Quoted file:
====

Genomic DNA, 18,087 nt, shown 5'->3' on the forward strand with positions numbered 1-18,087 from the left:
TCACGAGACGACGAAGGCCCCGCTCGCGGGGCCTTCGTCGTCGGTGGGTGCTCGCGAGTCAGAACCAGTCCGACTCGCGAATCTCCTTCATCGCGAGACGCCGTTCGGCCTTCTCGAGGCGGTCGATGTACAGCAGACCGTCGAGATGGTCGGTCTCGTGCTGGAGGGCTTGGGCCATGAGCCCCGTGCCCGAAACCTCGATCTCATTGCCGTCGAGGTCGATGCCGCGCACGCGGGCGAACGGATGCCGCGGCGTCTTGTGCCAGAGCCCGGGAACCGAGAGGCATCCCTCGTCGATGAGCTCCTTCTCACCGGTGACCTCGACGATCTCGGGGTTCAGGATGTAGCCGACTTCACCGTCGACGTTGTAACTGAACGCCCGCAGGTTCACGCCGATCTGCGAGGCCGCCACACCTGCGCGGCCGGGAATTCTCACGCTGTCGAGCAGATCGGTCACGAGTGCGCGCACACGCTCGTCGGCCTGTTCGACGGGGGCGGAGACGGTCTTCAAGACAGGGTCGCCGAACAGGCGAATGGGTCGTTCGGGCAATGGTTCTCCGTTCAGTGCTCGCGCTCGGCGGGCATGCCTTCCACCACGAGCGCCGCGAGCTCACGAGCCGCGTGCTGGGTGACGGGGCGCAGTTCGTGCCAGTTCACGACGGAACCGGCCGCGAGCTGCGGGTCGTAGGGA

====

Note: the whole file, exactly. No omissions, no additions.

Genomic DNA, 18,087 nt, shown 5'->3' on the forward strand with positions numbered 1-18,087 from the left:
TCACGAGACGACGAAGGCCCCGCTCGCGGGGCCTTCGTCGTCGGTGGGTGCTCGCGAGTCAGAACCAGTCCGACTCGCGAATCTCCTTCATCGCGAGACGCCGTTCGGCCTTCTCGAGGCGGTCGATGTACAGCAGACCGTCGAGATGGTCGGTCTCGTGCTGGAGGGCTTGGGCCATGAGCCCCGTGCCCGAAACCTCGATCTCATTGCCGTCGAGGTCGATGCCGCGCACGCGGGCGAACGGATGCCGCGGCGTCTTGTGCCAGAGCCCGGGAACCGAGAGGCATCCCTCGTCGATGAGCTCCTTCTCACCGGTGACCTCGACGATCTCGGGGTTCAGGATGTAGCCGACTTCACCGTCGACGTTGTAACTGAACGCCCGCAGGTTCACGCCGATCTGCGAGGCCGCCACACCTGCGCGGCCGGGAATTCTCACGCTGTCGAGCAGATCGGTCACGAGTGCGCGCACACGCTCGTCGGCCTGTTCGACGGGGGCGGAGACGGTCTTCAAGACAGGGTCGCCGAACAGGCGAATGGGTCGTTCGGGCAATGGTTCTCCGTTCAGTGCTCGCGCTCGGCGGGCATGCCTTCCACCACGAGCGCCGCGAGCTCACGAGCCGCGTGCTGGGTGACGGGGCGCAGTTCGTGCCAGTTCACGACGGAACCGGCCGCGAGCTGCGGGTCGTAGGGA